Tea Ceremony is known as one of Japanese cultural traditions. Although SEN Rikyu, who established the foundation of so called tea ceremony, mentioned that Cha-no-yu, Chado, or tea ceremony was only making and drinking tea, many people have been attracted by the ceremony. In a tea gathering or a tea party, a host and a guest can share a sense of togetherness in a small tea house. A host and a guest are not usually expected to talk physically but spiritually, while in an English-styled tea party, people are expected to talk each other physically.
In the eighth century, the custom of drinking green tea was brought from China to Japan by a monk. As a result, the custom of drinking tea in Japan was popular among mainly monks at that time. In the twelfth century, Eizai, a Japanese monk, presented tea to MINAMOTO Sanetomo, a general, the custom spread to the samurai class. Then, the custom became popular among citizens in the fourteenth century. At that time, MURATA Shuko was spiritually awakened by Zen, and he found the Buddha's thought in the way of making and drinking tea. That is, any book didn't have the Buddha's thought but life including making and drinking tea had. TAKENO Jouo developed Shuko's idea, and SEN Rikyu finally established the foundation of Chado, or tea ceremony in the sixteenth century.
The basic idea of Chado, or tea ceremony, which Rikyu mentioned about, is expressed by four Chinese characters, WA, KEI, SEI, and JAKU. WA means harmony, KEI means respect, SEI means purity, and JAKU means tranquillity. Harmony can be formed among all matters in the world such as people, flowers, tea bowls, and so on. In fact, in a tea gathering, people talk to each other and to every piece of equipment a host uses in silence to form harmony in a tea room. People must respect all matters without their status; that is, people must not discriminate. For example, people use a crawl-through doorway to enter a tea room, so even a person who has a high social status has to lower his or her head to enter in although he usually lower his head. Purifying spirits is very important since the ideal spirit of the ceremony is a sort of religious mind. Then, after people can get the three ideas, harmony, respect, and purity, people can finally embody tranquillity. Rikyu thought that we could reach tranquillity in the mind after we achieved harmony, respect, and purity.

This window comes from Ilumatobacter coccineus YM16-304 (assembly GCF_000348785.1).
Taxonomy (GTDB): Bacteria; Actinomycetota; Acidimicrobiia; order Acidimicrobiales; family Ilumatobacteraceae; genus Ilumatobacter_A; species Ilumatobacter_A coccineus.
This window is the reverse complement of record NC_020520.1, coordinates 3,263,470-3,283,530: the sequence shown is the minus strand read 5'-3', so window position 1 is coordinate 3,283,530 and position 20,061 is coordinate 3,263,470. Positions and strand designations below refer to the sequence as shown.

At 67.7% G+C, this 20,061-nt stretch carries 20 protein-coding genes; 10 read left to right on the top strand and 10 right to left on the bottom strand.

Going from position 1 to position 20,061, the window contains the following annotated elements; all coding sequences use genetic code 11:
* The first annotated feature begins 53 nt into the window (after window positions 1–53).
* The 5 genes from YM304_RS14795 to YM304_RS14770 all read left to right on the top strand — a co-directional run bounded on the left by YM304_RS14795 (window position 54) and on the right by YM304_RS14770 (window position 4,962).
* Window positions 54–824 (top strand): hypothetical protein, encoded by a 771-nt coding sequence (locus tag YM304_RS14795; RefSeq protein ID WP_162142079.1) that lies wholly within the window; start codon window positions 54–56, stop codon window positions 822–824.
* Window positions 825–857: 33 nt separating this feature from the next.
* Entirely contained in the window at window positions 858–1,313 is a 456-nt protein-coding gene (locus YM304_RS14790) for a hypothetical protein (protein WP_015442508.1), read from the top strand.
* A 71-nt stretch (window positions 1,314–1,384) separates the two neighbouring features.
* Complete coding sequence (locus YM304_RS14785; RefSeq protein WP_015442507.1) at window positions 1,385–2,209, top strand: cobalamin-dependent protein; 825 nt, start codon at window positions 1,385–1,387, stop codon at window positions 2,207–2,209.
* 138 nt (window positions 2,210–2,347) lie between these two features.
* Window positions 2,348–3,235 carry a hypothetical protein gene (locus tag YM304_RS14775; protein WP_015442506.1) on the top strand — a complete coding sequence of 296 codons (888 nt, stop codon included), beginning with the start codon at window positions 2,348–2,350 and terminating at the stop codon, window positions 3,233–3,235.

Some people say that tea ceremony is a performance after they see a presentation of the ceremony; however, so called tea ceremony is not a performance, nor a ceremony. In fact, SEN Soshitsu XV, the fifteenth-generation blood descendant of SEN Rikyu, now calls it the Way of Tea in English, not tea ceremony anymore. Walking the way of tea is not easy because the way of tea is life which people seek to tranquillity through harmony, respect, and purity.
Sen, S. XV (1984). Urasenke: Guide for the Way of Tea. Japan: Shufu no Tomo Sha.
Kuwata, T. (1979). History of Chado. Japan: Kodan-Sha.
The Editorial Office, Tanko-Sha (Eds.). (1993). English for Use in "The Way of Tea". Japan:
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